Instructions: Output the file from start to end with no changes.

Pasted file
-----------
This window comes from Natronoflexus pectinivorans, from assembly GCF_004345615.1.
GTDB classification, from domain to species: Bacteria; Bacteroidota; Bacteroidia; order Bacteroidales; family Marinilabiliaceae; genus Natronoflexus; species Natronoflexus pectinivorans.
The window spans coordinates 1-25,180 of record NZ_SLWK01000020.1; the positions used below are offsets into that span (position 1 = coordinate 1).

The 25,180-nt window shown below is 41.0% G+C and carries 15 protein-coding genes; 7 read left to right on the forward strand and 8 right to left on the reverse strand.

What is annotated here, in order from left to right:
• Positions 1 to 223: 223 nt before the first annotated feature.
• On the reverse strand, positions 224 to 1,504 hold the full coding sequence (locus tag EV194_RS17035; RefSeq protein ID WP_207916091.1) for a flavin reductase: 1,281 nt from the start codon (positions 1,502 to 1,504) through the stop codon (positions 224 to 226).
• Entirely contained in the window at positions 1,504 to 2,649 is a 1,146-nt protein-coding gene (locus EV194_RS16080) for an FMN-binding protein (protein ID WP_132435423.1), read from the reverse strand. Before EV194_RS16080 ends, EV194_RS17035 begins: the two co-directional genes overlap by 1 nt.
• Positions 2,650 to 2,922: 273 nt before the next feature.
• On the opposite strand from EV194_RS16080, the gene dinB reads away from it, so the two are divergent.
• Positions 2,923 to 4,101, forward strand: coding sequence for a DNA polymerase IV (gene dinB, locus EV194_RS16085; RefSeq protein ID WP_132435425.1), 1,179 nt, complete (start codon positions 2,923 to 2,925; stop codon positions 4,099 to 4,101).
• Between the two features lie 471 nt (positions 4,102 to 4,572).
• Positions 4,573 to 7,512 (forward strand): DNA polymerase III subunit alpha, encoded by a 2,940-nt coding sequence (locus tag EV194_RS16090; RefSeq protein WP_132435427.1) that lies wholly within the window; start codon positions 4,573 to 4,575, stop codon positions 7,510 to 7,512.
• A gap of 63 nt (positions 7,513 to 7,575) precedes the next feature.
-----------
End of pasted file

This window comes from Natronoflexus pectinivorans, from assembly GCF_004345615.1.
GTDB classification, from domain to species: Bacteria; Bacteroidota; Bacteroidia; order Bacteroidales; family Marinilabiliaceae; genus Natronoflexus; species Natronoflexus pectinivorans.
The window spans coordinates 1-25,180 of record NZ_SLWK01000020.1; the positions used below are offsets into that span (position 1 = coordinate 1).

The 25,180-nt window shown below is 41.0% G+C and carries 15 protein-coding genes; 7 read left to right on the forward strand and 8 right to left on the reverse strand.

What is annotated here, in order from left to right:
• Positions 1 to 223: 223 nt before the first annotated feature.
• On the reverse strand, positions 224 to 1,504 hold the full coding sequence (locus tag EV194_RS17035; RefSeq protein ID WP_207916091.1) for a flavin reductase: 1,281 nt from the start codon (positions 1,502 to 1,504) through the stop codon (positions 224 to 226).
• Entirely contained in the window at positions 1,504 to 2,649 is a 1,146-nt protein-coding gene (locus EV194_RS16080) for an FMN-binding protein (protein ID WP_132435423.1), read from the reverse strand. Before EV194_RS16080 ends, EV194_RS17035 begins: the two co-directional genes overlap by 1 nt.
• Positions 2,650 to 2,922: 273 nt before the next feature.
• On the opposite strand from EV194_RS16080, the gene dinB reads away from it, so the two are divergent.
• Positions 2,923 to 4,101, forward strand: coding sequence for a DNA polymerase IV (gene dinB, locus EV194_RS16085; RefSeq protein ID WP_132435425.1), 1,179 nt, complete (start codon positions 2,923 to 2,925; stop codon positions 4,099 to 4,101).
• Between the two features lie 471 nt (positions 4,102 to 4,572).
• Positions 4,573 to 7,512 (forward strand): DNA polymerase III subunit alpha, encoded by a 2,940-nt coding sequence (locus tag EV194_RS16090; RefSeq protein WP_132435427.1) that lies wholly within the window; start codon positions 4,573 to 4,575, stop codon positions 7,510 to 7,512.
• A gap of 63 nt (positions 7,513 to 7,575) precedes the next feature.